1.3 Winter 2020

Last Day of Desk Warming

This morning a small napkin full of popcorn and some type of delicous airy chocolate snack appeared on my desk. I told the room at large, “Thank you!” and also felt confident enough to finally ask if it was possible to print in this makeshift office.

I spent the morning finalizing Winter Camp materials and printing out the last of the worksheets.

For lunch I originally planned to revisit the stew place from my first week but didn’t want to commit to a full hour, so instead ate tuna kimbap at a very typical “snack” place. In Korea, orange signs indicate traditional Korean family style restaurants or quick snack places that actually serve what I consider meals: kimbap, sundae (blood sausage), fried vegetables.

It’s near the Ediya that I frequent during the semester as its the only coffee shop near school that’s open before 10AM. “Maybe I should save money,” I thought, then saw the same barista through the window.

This young woman is so cute, favors my cousin a bit, and she’s always so chipper and helpful; I couldn’t help but drop more cash on coffee today.

When I came in, her eyes lit up with recognition. I commented that it was really busy today; usually the mornings are empty save for me.

“Oh, yes, that’s because it’s lunch time.” She explained in Korean.

I’m glad I turned on my side quest because exiting the coffee shop I saw Baby J accompanied by two friends. Maybe it’s my imagination, how much could he have changed in a month, but I swear Baby J looks older than before.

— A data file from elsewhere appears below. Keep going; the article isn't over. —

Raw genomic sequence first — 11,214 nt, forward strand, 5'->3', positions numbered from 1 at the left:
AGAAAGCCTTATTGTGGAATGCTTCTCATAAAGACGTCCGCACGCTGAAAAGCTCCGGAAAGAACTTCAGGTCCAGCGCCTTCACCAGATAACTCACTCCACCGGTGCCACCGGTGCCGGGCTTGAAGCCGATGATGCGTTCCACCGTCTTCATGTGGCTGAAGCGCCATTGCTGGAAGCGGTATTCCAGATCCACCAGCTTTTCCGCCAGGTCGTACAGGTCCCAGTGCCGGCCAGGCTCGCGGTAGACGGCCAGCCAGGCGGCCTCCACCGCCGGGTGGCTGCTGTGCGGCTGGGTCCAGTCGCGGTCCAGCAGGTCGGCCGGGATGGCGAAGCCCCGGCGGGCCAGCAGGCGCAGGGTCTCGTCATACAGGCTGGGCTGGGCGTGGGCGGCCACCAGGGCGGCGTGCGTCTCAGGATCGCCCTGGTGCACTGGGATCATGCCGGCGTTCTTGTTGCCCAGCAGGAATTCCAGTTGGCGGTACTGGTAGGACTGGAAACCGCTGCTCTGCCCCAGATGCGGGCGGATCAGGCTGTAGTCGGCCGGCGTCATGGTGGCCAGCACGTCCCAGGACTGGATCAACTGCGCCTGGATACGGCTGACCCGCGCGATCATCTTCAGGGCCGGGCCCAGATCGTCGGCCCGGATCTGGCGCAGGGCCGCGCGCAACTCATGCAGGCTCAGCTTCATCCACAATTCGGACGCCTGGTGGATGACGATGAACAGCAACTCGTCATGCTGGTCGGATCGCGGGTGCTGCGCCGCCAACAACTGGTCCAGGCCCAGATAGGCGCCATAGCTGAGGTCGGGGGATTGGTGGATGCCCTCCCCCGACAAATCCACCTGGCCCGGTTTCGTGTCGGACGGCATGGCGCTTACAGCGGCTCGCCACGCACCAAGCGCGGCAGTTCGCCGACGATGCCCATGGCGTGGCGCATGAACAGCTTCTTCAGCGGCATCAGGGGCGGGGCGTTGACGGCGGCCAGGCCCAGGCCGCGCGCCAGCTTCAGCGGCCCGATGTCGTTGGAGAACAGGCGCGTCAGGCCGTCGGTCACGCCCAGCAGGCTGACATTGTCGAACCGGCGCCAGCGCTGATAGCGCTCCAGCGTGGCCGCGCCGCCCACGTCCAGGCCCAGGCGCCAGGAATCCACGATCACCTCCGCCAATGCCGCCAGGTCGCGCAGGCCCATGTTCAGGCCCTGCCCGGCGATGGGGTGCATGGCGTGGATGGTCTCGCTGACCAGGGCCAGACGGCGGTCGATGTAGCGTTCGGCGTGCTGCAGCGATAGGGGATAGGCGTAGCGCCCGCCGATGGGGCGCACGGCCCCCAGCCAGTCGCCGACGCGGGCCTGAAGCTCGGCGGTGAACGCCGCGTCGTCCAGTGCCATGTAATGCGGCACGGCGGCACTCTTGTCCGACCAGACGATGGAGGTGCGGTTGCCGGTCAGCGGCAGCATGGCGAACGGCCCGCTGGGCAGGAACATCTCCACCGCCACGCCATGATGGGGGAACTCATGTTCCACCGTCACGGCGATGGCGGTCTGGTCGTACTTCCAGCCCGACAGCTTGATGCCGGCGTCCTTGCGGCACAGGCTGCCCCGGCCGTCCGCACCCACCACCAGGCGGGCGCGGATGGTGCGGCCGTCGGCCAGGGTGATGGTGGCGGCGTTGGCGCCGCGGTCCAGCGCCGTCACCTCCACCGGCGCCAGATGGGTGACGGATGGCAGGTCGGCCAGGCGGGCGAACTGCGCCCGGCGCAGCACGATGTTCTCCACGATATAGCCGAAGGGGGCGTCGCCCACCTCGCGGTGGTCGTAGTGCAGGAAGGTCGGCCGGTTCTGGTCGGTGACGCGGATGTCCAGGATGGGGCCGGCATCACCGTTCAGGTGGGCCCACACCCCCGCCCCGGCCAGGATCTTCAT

The trio were crossing the side street crosswalk when they spotted me and screamed “Abigail teacher!” They ran to me in the middle of the crosswalk, one boy with open arms that wasn’t quite sure what to do with himself once he reached me. I patted him on the shoulder and commented on his monkey-banana headband.

After a moment I dragged us all out of the road so they could update me on their lives. One boy mentioned something about the virus and I asked why none of them were wearing masks:

“왜 마스크 없어요?” I asked, forgetting which “put on” verb to use with masks and just used “why don’t you have masks” instead.

Baby J said, “어… 이저버렸어요.” I forgot.

They were all hungry and just out and about. They asked where I was going:

“학교에 가요. 일해야 돼요.” I’m going back to school. I have to work.

They all sympathized and I added, 근대 다음 주에 아비갤 방학 시작해요! “but next week my vacation starts!” We all cheered.

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